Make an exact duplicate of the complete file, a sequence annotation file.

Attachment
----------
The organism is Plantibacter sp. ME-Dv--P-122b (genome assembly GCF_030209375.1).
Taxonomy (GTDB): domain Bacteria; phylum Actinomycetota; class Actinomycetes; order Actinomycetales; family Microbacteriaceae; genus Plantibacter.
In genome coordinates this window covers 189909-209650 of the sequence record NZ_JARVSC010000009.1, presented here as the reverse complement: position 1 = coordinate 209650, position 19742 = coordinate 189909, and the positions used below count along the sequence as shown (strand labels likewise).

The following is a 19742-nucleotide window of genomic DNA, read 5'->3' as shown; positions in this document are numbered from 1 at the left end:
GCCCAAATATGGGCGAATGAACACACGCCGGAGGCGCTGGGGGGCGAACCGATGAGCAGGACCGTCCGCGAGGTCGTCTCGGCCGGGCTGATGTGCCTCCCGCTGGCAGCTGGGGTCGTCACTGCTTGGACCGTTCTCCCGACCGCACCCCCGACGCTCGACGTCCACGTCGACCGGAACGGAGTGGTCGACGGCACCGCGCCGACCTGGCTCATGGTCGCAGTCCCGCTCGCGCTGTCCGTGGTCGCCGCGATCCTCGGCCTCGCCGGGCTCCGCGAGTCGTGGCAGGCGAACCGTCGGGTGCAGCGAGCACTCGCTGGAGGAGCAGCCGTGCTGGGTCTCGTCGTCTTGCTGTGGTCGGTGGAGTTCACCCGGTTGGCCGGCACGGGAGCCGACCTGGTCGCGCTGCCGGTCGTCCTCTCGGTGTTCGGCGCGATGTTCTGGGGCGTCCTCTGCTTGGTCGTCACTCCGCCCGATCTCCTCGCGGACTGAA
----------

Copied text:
The organism is Plantibacter sp. ME-Dv--P-122b (genome assembly GCF_030209375.1).
Taxonomy (GTDB): domain Bacteria; phylum Actinomycetota; class Actinomycetes; order Actinomycetales; family Microbacteriaceae; genus Plantibacter.
In genome coordinates this window covers 189909-209650 of the sequence record NZ_JARVSC010000009.1, presented here as the reverse complement: position 1 = coordinate 209650, position 19742 = coordinate 189909, and the positions used below count along the sequence as shown (strand labels likewise).

The following is a 19742-nucleotide window of genomic DNA, read 5'->3' as shown; positions in this document are numbered from 1 at the left end:
GCCCAAATATGGGCGAATGAACACACGCCGGAGGCGCTGGGGGGCGAACCGATGAGCAGGACCGTCCGCGAGGTCGTCTCGGCCGGGCTGATGTGCCTCCCGCTGGCAGCTGGGGTCGTCACTGCTTGGACCGTTCTCCCGACCGCACCCCCGACGCTCGACGTCCACGTCGACCGGAACGGAGTGGTCGACGGCACCGCGCCGACCTGGCTCATGGTCGCAGTCCCGCTCGCGCTGTCCGTGGTCGCCGCGATCCTCGGCCTCGCCGGGCTCCGCGAGTCGTGGCAGGCGAACCGTCGGGTGCAGCGAGCACTCGCTGGAGGAGCAGCCGTGCTGGGTCTCGTCGTCTTGCTGTGGTCGGTGGAGTTCACCCGGTTGGCCGGCACGGGAGCCGACCTGGTCGCGCTGCCGGTCGTCCTCTCGGTGTTCGGCGCGATGTTCTGGGGCGTCCTCTGCTTGGTCGTCACTCCGCCCGATCTCCTCGCGGACTGAA